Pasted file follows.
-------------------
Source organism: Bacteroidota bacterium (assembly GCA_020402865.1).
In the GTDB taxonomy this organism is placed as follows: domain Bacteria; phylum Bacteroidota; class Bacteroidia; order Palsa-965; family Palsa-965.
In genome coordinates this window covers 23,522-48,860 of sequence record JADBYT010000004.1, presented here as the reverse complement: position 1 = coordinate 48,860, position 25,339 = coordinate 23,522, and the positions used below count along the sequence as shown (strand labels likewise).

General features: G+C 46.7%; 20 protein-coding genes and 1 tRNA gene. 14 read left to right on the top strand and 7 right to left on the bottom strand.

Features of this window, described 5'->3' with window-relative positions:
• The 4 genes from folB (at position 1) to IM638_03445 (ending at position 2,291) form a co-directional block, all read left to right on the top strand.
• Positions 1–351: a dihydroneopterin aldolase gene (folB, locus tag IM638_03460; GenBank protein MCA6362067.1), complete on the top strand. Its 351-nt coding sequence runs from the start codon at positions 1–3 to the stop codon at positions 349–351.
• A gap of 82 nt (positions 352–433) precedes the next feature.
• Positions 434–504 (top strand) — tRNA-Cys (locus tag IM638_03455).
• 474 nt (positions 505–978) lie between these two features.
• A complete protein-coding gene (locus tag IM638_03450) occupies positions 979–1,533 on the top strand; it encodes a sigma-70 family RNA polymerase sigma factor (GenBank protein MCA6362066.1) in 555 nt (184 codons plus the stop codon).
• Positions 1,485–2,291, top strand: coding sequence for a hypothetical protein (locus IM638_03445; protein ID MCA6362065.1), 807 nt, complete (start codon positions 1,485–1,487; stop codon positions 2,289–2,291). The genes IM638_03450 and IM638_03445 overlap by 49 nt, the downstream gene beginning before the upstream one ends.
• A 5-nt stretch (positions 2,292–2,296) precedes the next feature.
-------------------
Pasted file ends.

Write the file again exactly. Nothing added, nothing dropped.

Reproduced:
Source organism: Bacteroidota bacterium (assembly GCA_020402865.1).
In the GTDB taxonomy this organism is placed as follows: domain Bacteria; phylum Bacteroidota; class Bacteroidia; order Palsa-965; family Palsa-965.
In genome coordinates this window covers 23,522-48,860 of sequence record JADBYT010000004.1, presented here as the reverse complement: position 1 = coordinate 48,860, position 25,339 = coordinate 23,522, and the positions used below count along the sequence as shown (strand labels likewise).

General features: G+C 46.7%; 20 protein-coding genes and 1 tRNA gene. 14 read left to right on the top strand and 7 right to left on the bottom strand.

Features of this window, described 5'->3' with window-relative positions:
• The 4 genes from folB (at position 1) to IM638_03445 (ending at position 2,291) form a co-directional block, all read left to right on the top strand.
• Positions 1–351: a dihydroneopterin aldolase gene (folB, locus tag IM638_03460; GenBank protein MCA6362067.1), complete on the top strand. Its 351-nt coding sequence runs from the start codon at positions 1–3 to the stop codon at positions 349–351.
• A gap of 82 nt (positions 352–433) precedes the next feature.
• Positions 434–504 (top strand) — tRNA-Cys (locus tag IM638_03455).
• 474 nt (positions 505–978) lie between these two features.
• A complete protein-coding gene (locus tag IM638_03450) occupies positions 979–1,533 on the top strand; it encodes a sigma-70 family RNA polymerase sigma factor (GenBank protein MCA6362066.1) in 555 nt (184 codons plus the stop codon).
• Positions 1,485–2,291, top strand: coding sequence for a hypothetical protein (locus IM638_03445; protein ID MCA6362065.1), 807 nt, complete (start codon positions 1,485–1,487; stop codon positions 2,289–2,291). The genes IM638_03450 and IM638_03445 overlap by 49 nt, the downstream gene beginning before the upstream one ends.
• A 5-nt stretch (positions 2,292–2,296) precedes the next feature.